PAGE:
Exodus 2:23-25; 3:10-15; 4:10-17
When I was graduating from college, I accepted a position to be the deputy news director of KNOM radio in Nome, Alaska- (KNOM, Yours for Western Alaska). I took this position over offers in for positions in England and in Boston. At the time, it seemed like God had given me many choices and I got to choose from several great options.
Moving to Nome led to loving Alaska. Loving Alaska led to meeting and dating Rob. Marrying Rob led to staying in Alaska. Staying in Alaska led to restricting where I was available for call. Restricting meant that I was available to come here. Coming here meant that we learned to live with and love each other. Living with one another means that I was here to do the premarital counseling for Joyce and Bryan, preach at their wedding, pray during their medical emergencies, frustrate Bryan by my softball ineptitude, have the privilege of baptizing their children.
All of those things, ostensibly, became possible when I said yes to KNOM. Some doors opened and others closed (some temporarily and some permanently). I was thinking about that this week as I looked at the verses we have from Exodus. The Israelites- the descendants of Abraham and Sarah- are in Egypt. When God made promises to Abraham and then, later, to Jacob, the covenant included the flourishing of generations, the strength to be a blessing to others, and the gift of land. God promised people, presence, and place.
When Exodus begins, the Israelites are not where they are supposed to be. After Joseph’s brothers (Jacob’s sons) sold him into slavery, he eventually became a very successful assistant to the Pharaoh. In a time of famine, Joseph had overseen the storage of enough food to sustain Egypt and their neighbors. Thus, the Israelites were among those who arrived to eat and multiply through Joseph’s resourcefulness (inspired by God).
Thus, generations after generations were born in Egypt until there arose a Pharaoh who knew not Joseph. This Pharaoh looked at the numerous people who were NOT “his” people and, thus, enslaved them. While I am in no way trying to blame the victims of slavery here, part of the problem is that the Israelites never returned to the place in which God had covenanted to bless them. They grew comfortable in Egypt and didn’t go back to Israel- the land that was their inheritance and insurance.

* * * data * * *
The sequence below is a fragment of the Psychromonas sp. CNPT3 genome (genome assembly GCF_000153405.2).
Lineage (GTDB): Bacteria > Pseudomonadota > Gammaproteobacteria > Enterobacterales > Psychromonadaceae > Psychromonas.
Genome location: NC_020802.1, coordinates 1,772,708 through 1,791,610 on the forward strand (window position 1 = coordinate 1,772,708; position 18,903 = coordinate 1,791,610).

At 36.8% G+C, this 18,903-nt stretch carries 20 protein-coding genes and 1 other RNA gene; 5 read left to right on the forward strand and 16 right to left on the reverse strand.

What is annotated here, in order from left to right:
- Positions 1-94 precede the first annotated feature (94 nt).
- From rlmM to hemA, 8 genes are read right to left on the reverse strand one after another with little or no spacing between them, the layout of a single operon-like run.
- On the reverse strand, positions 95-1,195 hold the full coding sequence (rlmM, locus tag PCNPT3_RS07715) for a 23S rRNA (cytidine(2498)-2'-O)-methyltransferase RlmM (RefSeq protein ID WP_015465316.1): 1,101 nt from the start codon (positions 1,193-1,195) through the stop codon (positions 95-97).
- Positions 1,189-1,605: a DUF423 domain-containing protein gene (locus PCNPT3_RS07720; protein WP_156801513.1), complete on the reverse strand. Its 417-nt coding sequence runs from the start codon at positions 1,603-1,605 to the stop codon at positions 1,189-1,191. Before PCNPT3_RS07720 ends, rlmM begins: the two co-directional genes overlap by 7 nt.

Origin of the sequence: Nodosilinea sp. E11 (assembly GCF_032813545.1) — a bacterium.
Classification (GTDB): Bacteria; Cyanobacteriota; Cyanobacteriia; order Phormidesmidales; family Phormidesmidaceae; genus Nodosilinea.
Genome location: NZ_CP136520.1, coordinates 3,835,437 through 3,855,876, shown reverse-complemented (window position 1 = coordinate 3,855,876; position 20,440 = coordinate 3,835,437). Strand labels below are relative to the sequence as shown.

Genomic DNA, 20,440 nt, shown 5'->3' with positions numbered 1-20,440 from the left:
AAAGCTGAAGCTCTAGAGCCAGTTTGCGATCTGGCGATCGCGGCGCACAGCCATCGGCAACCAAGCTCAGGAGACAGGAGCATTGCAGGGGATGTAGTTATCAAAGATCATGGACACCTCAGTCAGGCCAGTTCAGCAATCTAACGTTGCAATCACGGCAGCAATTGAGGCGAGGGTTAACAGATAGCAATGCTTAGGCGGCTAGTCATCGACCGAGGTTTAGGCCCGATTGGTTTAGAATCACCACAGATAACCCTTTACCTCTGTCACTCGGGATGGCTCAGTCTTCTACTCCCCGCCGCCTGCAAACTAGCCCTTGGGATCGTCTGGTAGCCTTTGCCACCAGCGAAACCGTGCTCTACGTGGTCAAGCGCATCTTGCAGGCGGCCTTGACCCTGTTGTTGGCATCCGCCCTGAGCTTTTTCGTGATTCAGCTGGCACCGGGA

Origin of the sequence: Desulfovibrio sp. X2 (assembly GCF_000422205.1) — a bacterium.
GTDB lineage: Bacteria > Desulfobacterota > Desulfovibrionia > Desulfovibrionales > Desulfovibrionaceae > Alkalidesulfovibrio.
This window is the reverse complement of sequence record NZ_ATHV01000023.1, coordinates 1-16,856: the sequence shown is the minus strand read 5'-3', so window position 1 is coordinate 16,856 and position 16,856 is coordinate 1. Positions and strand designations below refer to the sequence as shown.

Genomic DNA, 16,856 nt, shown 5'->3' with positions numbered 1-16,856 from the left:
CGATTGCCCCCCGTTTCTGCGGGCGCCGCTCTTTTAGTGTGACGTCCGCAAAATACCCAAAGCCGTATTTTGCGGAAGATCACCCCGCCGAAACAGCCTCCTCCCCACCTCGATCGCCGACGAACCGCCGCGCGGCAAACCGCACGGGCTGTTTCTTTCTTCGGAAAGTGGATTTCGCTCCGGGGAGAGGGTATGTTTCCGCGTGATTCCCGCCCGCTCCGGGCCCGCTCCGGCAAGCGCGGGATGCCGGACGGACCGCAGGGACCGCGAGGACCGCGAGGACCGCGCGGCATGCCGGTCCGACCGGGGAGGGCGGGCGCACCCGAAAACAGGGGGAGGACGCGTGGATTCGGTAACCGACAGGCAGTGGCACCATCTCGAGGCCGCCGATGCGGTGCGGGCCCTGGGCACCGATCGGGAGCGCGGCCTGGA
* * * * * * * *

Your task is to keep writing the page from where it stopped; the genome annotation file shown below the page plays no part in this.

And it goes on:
So when Moses is in Midian (having fled a murder charge in Egypt), God speaks to him from a flaming bush. Consider the character of God in this story. God doesn’t surround Moses with flames. God doesn’t pin Moses down so he has to listen. The bush burns, but is not consumed. Moses can’t help but get closer to investigate and then God speaks to him. This reveals God’s compelling, but not coercive nature. When considering what God can do and does, it is hard to look away.
Moses tries to resist. Five times he has a great excuse for why he can’t do what God asks- Moses is a nobody, he’s not eloquent, he doesn’t want to go, he’s afraid, he doesn’t know God’s name. Moses wants a sign, a signal, he can use when he goes to people so they know that he’s really from God. He wants a badge or a number- Moses, God’s Moses, Agent 001.
Instead, God says, “I am who I am. Tell the people ‘I am has sent me.’” What kind of name is “I am”? God goes on to tell Moses, “You can remind them that I am the God of their ancestor- Abraham, Isaac, Jacob, Sarah, Rebekah, Rachel.” Presumably, the Israelites will recognize God’s call through Moses’ words and respond. They need to get back to where they’re supposed to be- to the place of covenant and blessing. It’s not that God is not with them in Egypt or even that God is not blessing them in Egypt, but the specific promises of God to them involve being back in the land of their ancestors.
This is the good news for Dottie, and for all of us who are children of God. The font is the place of promise- God’s covenant of welcoming, of redeeming, of presence, people, and promise. The font isn’t the source of these promises- it is the reminder and the refresher.
When we are baptized, we come into a new life- a life that is united with Jesus’s own death and resurrection. It is in Jesus that God clarified the “I am”. Jesus says, “I am the way, the truth, and the life.” “I am the light of the world.” “I am the bread of life and the living water.” “I am the Good Shepherd.” Jesus is God enfleshed. Jesus as the Christ reveals to us the nature of God.
The God who is revealed in Jesus is love. God is not sometimes loving or usually loving. God is love. This is the love that is. Love that says “I am”. Love, that through baptism, says, “Dottie, I am with you. I am in you. I am wherever you go. I am not letting you go. I am always with you. I am never leaving you alone. I am guiding you.”
The God who attracts, the God who knows what Moses is capable of, the God who is made known to us in Jesus… this God says, “I am.” And, though we long to have that be a longer sentence… it is still complete in those two words. And “I am” is enough. It is enough to know that God is. It would be enough to know that God had blessed our ancestors. It would be enough to know how God had spoken through prophets. It would be enough to know that God had come among as Jesus. It would be enough to know that God had resurrected once.
But we do not live in a God who says, “I am done.” God says to Moses, to Dottie, to all the baptized, and to all creation, “I am.” That’s an identity we can’t escape. That’s a bush that burns, but is not consumed. It is a reality that weaves in and out of what we perceive to be our choices (KNOM, Rob, LCOH), but in truth is the guiding hand of the Spirit and the power of God at work in the world, moving us to where we need to be.
“I am” is enough. It is enough of a name to know, to call upon, and to be claimed by… For because of “I am”, we are.